Because Baltimore  was founded by the Catholic Lord Baltimore (whose religion made him an unpopular person in his native Protestant England), the city has always been slightly more tolerant of different religions than other old East Coast metropolises. Fittingly, there are plenty of historically important houses of worship and sites with religious significance in the city.
In addition to the oldest cathedral in the nation, the Basilica of the Assumption , there’s the St. Jude Shrine (512 W. Saratoga St., 410/685-6026), which is the nationwide center for devotions to St. Jude, the patron for “cases despaired of”; petitioners seeking solace from across the nation and globe travel to this building for prayers.
The first Roman Catholic sisterhood of women of African decent in the world, the Oblate Sisters of Providence (701 Gun Rd., 410/242-8500, www.oblatesisters.com ), was founded in Baltimore  thanks to the work of Mother Mary Lange; they still operate from Baltimore today, though there is no formal museum to visit. Another site of interest to Catholics is the Mother Seton House and Old St. Mary’s Seminary (600 N. Paca St., 410/523-3443), where Saint Elizabeth Ann Seton (the first U.S.-born saint) led her young charges and founded what became the American parochial school system.
Protestants have played a major role in the city’s history as well, and four historic churches tell the tale of early Baltimore’s rise in fortunes. Just east of Oriole Park at Camden Yards  rises the Old Otterbein United Methodist Church (112 W. Conway St., 410/685-4703), completed in 1786 and the oldest extant church in Baltimore. The historic Lovely Lane Museum and United Methodist Church (2200 St. Paul St., 410/889-4458) is considered to be the mother church of American Methodism.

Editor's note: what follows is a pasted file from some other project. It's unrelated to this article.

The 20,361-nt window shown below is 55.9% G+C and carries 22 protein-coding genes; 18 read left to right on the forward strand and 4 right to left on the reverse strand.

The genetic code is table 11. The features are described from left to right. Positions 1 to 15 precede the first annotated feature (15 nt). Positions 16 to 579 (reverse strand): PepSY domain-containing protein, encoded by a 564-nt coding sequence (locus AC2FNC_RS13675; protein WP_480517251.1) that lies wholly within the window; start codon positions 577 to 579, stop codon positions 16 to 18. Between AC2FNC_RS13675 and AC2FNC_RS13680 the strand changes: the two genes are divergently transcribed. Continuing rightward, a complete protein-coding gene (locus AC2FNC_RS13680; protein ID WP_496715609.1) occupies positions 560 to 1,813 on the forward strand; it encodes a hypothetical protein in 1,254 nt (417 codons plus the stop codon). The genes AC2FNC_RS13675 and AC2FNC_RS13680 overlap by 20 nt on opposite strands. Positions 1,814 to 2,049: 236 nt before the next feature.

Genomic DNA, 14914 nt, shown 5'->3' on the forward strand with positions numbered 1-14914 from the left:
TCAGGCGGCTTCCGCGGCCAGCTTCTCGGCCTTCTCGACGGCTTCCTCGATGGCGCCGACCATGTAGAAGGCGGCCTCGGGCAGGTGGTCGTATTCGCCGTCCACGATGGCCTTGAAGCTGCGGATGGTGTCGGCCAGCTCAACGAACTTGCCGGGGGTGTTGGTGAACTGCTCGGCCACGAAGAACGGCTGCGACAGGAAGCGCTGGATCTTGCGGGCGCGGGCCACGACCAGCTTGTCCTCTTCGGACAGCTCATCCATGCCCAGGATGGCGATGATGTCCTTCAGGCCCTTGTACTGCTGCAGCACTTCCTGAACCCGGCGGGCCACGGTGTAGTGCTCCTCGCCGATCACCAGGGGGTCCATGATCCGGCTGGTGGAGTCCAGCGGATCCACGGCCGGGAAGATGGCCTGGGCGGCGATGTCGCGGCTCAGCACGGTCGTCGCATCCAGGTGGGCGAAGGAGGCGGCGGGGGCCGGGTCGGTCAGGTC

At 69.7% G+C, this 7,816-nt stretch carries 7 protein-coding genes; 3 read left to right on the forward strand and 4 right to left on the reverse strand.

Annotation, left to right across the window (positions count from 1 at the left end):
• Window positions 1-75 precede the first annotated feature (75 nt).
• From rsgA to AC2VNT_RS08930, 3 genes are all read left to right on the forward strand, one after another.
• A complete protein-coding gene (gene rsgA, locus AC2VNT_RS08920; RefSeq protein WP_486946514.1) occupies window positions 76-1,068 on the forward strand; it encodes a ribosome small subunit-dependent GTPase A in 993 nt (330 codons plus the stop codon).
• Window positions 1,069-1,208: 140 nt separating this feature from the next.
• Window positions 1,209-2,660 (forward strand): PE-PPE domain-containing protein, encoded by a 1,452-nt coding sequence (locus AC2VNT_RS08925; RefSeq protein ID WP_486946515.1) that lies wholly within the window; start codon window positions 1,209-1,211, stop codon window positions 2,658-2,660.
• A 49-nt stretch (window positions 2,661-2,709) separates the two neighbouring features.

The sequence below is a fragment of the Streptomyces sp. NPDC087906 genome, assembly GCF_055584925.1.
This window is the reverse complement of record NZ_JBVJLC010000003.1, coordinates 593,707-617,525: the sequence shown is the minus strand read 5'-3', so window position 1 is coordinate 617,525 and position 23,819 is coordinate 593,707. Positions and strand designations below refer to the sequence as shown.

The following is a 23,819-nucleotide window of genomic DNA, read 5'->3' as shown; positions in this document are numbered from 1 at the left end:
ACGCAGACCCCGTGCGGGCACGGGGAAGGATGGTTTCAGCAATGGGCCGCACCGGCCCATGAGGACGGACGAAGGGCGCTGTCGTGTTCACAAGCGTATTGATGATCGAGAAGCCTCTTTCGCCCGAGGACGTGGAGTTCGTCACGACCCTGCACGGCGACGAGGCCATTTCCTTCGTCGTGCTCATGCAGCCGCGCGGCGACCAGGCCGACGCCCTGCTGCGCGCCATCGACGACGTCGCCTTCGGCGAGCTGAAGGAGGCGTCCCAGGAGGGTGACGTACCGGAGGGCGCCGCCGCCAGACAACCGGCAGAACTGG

In Mount Vernon, the grand, ancient-looking Mount Vernon Place United Methodist Church (10 E. Mount Vernon Pl., 410/685-5290) dates from only 1872, but appears to be centuries old. Nearby Brown Memorial Presbyterian Church (1316 Park Ave., 410/523-1542) in Bolton Hill boasts fantastic Gothic architecture and 11 stunning Louis Tiffany stained-glass windows.
Baltimore’s  Jewish population was once one of the largest on the East Coast, though many Jews moved out of the city during the prolonged turmoil and decay that marked the late 20th century. The third-oldest synagogue in America, the 1845 Lloyd Street Synagogue (11 Lloyd St.) in East Baltimore, is currently undergoing a lengthy renovation that should return it to health, much like the surrounding neighborhood’s recent renewal. Contact the Jewish Museum of Maryland (15 Lloyd St., 410/732-6400, www.jhsm.org , Tues.–Fri. and Sun. noon–4 p.m., $8 adult, $3 child, $4 student) to arrange a tour. Tours are offered on Sundays, Tuesdays, Wednesdays and Thursdays at 1:00pm and 2:30pm.